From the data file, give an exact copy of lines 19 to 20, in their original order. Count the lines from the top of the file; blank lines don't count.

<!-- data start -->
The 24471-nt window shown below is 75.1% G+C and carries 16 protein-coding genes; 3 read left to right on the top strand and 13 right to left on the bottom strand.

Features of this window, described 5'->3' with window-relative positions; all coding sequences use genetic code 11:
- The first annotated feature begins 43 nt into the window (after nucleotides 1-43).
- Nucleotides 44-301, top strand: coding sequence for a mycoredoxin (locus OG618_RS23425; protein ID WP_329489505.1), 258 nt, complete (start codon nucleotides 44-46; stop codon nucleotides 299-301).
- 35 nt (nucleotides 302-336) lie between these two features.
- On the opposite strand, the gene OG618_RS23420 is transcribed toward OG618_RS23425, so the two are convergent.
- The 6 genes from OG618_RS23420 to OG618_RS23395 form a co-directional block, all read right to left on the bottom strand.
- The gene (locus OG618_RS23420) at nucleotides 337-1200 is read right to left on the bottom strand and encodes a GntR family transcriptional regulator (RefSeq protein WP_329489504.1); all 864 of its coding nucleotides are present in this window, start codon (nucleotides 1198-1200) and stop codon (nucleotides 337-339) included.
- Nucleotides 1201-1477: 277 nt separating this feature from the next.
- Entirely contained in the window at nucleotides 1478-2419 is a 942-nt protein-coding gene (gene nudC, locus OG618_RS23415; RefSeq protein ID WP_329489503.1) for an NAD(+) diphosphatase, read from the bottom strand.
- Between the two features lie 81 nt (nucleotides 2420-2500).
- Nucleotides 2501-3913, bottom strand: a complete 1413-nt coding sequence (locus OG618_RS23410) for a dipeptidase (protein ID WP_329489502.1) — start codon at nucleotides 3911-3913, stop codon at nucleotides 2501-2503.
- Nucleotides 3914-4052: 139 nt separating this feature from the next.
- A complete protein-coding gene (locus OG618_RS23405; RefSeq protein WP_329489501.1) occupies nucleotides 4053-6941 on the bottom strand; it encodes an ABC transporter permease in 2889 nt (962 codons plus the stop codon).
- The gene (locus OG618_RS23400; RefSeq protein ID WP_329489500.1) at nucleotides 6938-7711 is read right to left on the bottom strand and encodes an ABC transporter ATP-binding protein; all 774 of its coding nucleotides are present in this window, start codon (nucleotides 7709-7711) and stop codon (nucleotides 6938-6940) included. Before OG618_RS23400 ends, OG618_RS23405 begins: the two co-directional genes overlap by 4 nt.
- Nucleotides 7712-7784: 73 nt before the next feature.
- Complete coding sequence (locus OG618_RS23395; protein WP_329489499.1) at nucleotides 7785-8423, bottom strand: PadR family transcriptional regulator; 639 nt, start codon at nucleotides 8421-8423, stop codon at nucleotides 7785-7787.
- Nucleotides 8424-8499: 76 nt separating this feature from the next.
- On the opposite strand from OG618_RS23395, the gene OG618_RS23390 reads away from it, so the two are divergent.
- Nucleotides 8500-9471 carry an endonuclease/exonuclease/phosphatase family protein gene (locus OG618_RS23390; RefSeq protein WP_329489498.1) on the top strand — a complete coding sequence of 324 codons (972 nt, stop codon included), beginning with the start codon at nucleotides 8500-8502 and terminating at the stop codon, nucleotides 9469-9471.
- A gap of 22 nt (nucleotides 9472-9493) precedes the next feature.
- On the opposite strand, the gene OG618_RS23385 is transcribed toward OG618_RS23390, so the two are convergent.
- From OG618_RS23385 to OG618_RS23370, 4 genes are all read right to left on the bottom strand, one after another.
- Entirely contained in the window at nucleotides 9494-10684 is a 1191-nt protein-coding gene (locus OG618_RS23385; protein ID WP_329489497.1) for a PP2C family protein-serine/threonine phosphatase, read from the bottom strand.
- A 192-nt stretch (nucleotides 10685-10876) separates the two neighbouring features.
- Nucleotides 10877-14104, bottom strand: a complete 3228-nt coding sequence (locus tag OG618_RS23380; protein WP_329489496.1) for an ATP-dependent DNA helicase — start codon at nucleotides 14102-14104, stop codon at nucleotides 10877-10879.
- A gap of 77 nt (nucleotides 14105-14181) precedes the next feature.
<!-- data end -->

- On the opposite strand from OG618_RS23395, the gene OG618_RS23390 reads away from it, so the two are divergent.
- Nucleotides 8500-9471 carry an endonuclease/exonuclease/phosphatase family protein gene (locus OG618_RS23390; RefSeq protein WP_329489498.1) on the top strand — a complete coding sequence of 324 codons (972 nt, stop codon included), beginning with the start codon at nucleotides 8500-8502 and terminating at the stop codon, nucleotides 9469-9471.